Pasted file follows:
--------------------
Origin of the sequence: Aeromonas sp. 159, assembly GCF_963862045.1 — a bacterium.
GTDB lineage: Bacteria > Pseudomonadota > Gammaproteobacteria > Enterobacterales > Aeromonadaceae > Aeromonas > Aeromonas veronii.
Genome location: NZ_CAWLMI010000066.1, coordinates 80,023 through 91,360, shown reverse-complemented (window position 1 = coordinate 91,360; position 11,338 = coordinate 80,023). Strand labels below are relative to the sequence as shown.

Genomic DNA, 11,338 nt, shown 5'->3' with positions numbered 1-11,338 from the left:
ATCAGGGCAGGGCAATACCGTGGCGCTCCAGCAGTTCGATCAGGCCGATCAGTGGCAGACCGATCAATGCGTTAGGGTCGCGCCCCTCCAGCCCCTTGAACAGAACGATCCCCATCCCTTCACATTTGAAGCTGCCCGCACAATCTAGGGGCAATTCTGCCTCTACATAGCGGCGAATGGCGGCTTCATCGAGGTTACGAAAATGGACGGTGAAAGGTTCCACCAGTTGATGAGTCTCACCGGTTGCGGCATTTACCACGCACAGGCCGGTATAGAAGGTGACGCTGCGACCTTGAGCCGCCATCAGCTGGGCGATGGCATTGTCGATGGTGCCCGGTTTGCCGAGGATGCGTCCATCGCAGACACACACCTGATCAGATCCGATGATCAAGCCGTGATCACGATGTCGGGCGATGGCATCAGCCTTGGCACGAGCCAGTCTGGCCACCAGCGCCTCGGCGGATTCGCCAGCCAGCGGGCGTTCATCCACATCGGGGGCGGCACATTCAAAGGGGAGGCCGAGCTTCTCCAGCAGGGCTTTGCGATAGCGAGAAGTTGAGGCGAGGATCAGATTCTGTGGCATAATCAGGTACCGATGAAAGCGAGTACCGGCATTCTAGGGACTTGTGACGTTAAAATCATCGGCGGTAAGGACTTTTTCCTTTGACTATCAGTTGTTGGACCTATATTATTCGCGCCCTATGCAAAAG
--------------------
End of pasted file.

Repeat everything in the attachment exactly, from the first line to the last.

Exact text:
Origin of the sequence: Aeromonas sp. 159, assembly GCF_963862045.1 — a bacterium.
GTDB lineage: Bacteria > Pseudomonadota > Gammaproteobacteria > Enterobacterales > Aeromonadaceae > Aeromonas > Aeromonas veronii.
Genome location: NZ_CAWLMI010000066.1, coordinates 80,023 through 91,360, shown reverse-complemented (window position 1 = coordinate 91,360; position 11,338 = coordinate 80,023). Strand labels below are relative to the sequence as shown.

Genomic DNA, 11,338 nt, shown 5'->3' with positions numbered 1-11,338 from the left:
ATCAGGGCAGGGCAATACCGTGGCGCTCCAGCAGTTCGATCAGGCCGATCAGTGGCAGACCGATCAATGCGTTAGGGTCGCGCCCCTCCAGCCCCTTGAACAGAACGATCCCCATCCCTTCACATTTGAAGCTGCCCGCACAATCTAGGGGCAATTCTGCCTCTACATAGCGGCGAATGGCGGCTTCATCGAGGTTACGAAAATGGACGGTGAAAGGTTCCACCAGTTGATGAGTCTCACCGGTTGCGGCATTTACCACGCACAGGCCGGTATAGAAGGTGACGCTGCGACCTTGAGCCGCCATCAGCTGGGCGATGGCATTGTCGATGGTGCCCGGTTTGCCGAGGATGCGTCCATCGCAGACACACACCTGATCAGATCCGATGATCAAGCCGTGATCACGATGTCGGGCGATGGCATCAGCCTTGGCACGAGCCAGTCTGGCCACCAGCGCCTCGGCGGATTCGCCAGCCAGCGGGCGTTCATCCACATCGGGGGCGGCACATTCAAAGGGGAGGCCGAGCTTCTCCAGCAGGGCTTTGCGATAGCGAGAAGTTGAGGCGAGGATCAGATTCTGTGGCATAATCAGGTACCGATGAAAGCGAGTACCGGCATTCTAGGGACTTGTGACGTTAAAATCATCGGCGGTAAGGACTTTTTCCTTTGACTATCAGTTGTTGGACCTATATTATTCGCGCCCTATGCAAAAG